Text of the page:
Of course, this unexpected economic success has been reflected in financial markets. In particular, prices of emerging market assets in many cases have risen to record highs. Perhaps even more striking, international investors have shown unprecedented interest in holding emerging market securities denominated in the issuer's own currency. Thus, emerging market economies' good fundamental performance has justified financial advances that - if sustained - will provide a new boost to economic progress. Let me call this a prospective "virtuous circle".

It's easy to claim — and many have done so — that financial markets have fallen into the grips of "irrational exuberance", especially with regard to pricing in emerging markets. And it would be irresponsible to dismiss the risks out of hand. But the market turbulence of just a few months ago passed with only a limited impact. This has been viewed by some as a warning of more serious trouble to come. I think that the underlying message is different, however, and much more favorable.

One way of interpreting the limited nature of the most recent market gyrations is that a range of reforms, including increased domestic and international market flexibility, has enhanced economic resilience and stability. Much of this progress reflects policy changes adopted by countries — both individually and on a regional basis — in response to the difficult experiences of the late 1990s. Thus, the current favorable environment provides a justification for optimism about the potential impact of new reform efforts, while also providing specific lessons from recent experience.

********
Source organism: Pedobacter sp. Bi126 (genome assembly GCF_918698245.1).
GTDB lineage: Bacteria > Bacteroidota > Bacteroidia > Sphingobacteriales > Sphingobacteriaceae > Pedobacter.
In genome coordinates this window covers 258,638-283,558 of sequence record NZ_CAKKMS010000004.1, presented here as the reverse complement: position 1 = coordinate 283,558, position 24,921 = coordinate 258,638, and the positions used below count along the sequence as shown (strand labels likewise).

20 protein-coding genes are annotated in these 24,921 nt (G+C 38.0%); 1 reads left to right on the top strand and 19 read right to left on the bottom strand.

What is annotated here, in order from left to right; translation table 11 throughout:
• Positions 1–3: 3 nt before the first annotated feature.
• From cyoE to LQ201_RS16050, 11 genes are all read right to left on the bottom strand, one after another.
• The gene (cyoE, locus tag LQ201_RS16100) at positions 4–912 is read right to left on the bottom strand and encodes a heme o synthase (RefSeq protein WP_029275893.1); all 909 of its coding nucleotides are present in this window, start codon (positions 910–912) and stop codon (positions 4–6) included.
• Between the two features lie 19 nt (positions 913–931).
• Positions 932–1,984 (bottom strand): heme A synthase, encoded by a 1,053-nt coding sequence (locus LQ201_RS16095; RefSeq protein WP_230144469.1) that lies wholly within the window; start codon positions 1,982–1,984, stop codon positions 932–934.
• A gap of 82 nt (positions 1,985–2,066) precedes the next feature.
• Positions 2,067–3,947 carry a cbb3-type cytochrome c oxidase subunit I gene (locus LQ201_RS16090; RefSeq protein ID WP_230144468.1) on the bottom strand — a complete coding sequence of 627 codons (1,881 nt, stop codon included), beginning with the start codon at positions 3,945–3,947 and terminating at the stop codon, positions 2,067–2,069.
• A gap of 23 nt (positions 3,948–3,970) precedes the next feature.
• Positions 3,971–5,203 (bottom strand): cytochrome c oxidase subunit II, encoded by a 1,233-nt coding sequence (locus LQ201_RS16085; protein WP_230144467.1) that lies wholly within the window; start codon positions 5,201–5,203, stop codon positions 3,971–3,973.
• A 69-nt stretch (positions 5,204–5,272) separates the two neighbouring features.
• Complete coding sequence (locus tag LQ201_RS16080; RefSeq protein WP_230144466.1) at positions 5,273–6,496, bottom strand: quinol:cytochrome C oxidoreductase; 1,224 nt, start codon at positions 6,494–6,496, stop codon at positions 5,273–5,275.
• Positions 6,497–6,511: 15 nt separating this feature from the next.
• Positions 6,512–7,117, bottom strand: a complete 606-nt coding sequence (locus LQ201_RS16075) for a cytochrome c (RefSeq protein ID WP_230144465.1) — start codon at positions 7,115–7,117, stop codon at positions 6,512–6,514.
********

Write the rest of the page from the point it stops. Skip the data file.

Indeed, reflecting the reforms in response to the late 1990s crisis, real GDP growth in Asian emerging markets (as defined by the IMF's World Economic Outlook) recovered sharply and accelerated to over 8 percent in 2004 and 2005. Emerging Asia now includes several of the world's fastest-growing economies and three of the world's 12 largest ones, namely China, India, and Korea.

Lessons from the 1990s

Some key lessons emerged from the crises of the mid-to-late 1990s. First was the importance of macroeconomic stability. Underlying policies need to be sound. Budgetary policies need to be fiscally prudent. Public debt burdens need to be low and sustainable. At the same time, monetary policies need to be focused on price stability: It is no coincidence that the strong global growth experienced in recent years has followed a striking reduction in inflation rates in every part of the globe. Between 1980 and 1984 world inflation averaged around 15 percent: by 2005 it was 5.4 percent. Twenty five years ago about two thirds of the IMF's membership—111 countries—had double digit inflation. Last year only 35 countries did.

The crises of the 1990s also underscored the importance of effective microeconomic reform as a complement to macroeconomic stability. The underlying theme is that enhanced economic flexibility — together with stability-oriented monetary and fiscal policies — is the most reliable way to produce well-balanced, sustainable growth. Increasing the role of market forces in both product and labor markets — and reducing overbearing bureaucratic burdens on enterprise and initiative — contribute critically to more rapid growth, given the appropriate macroeconomic framework.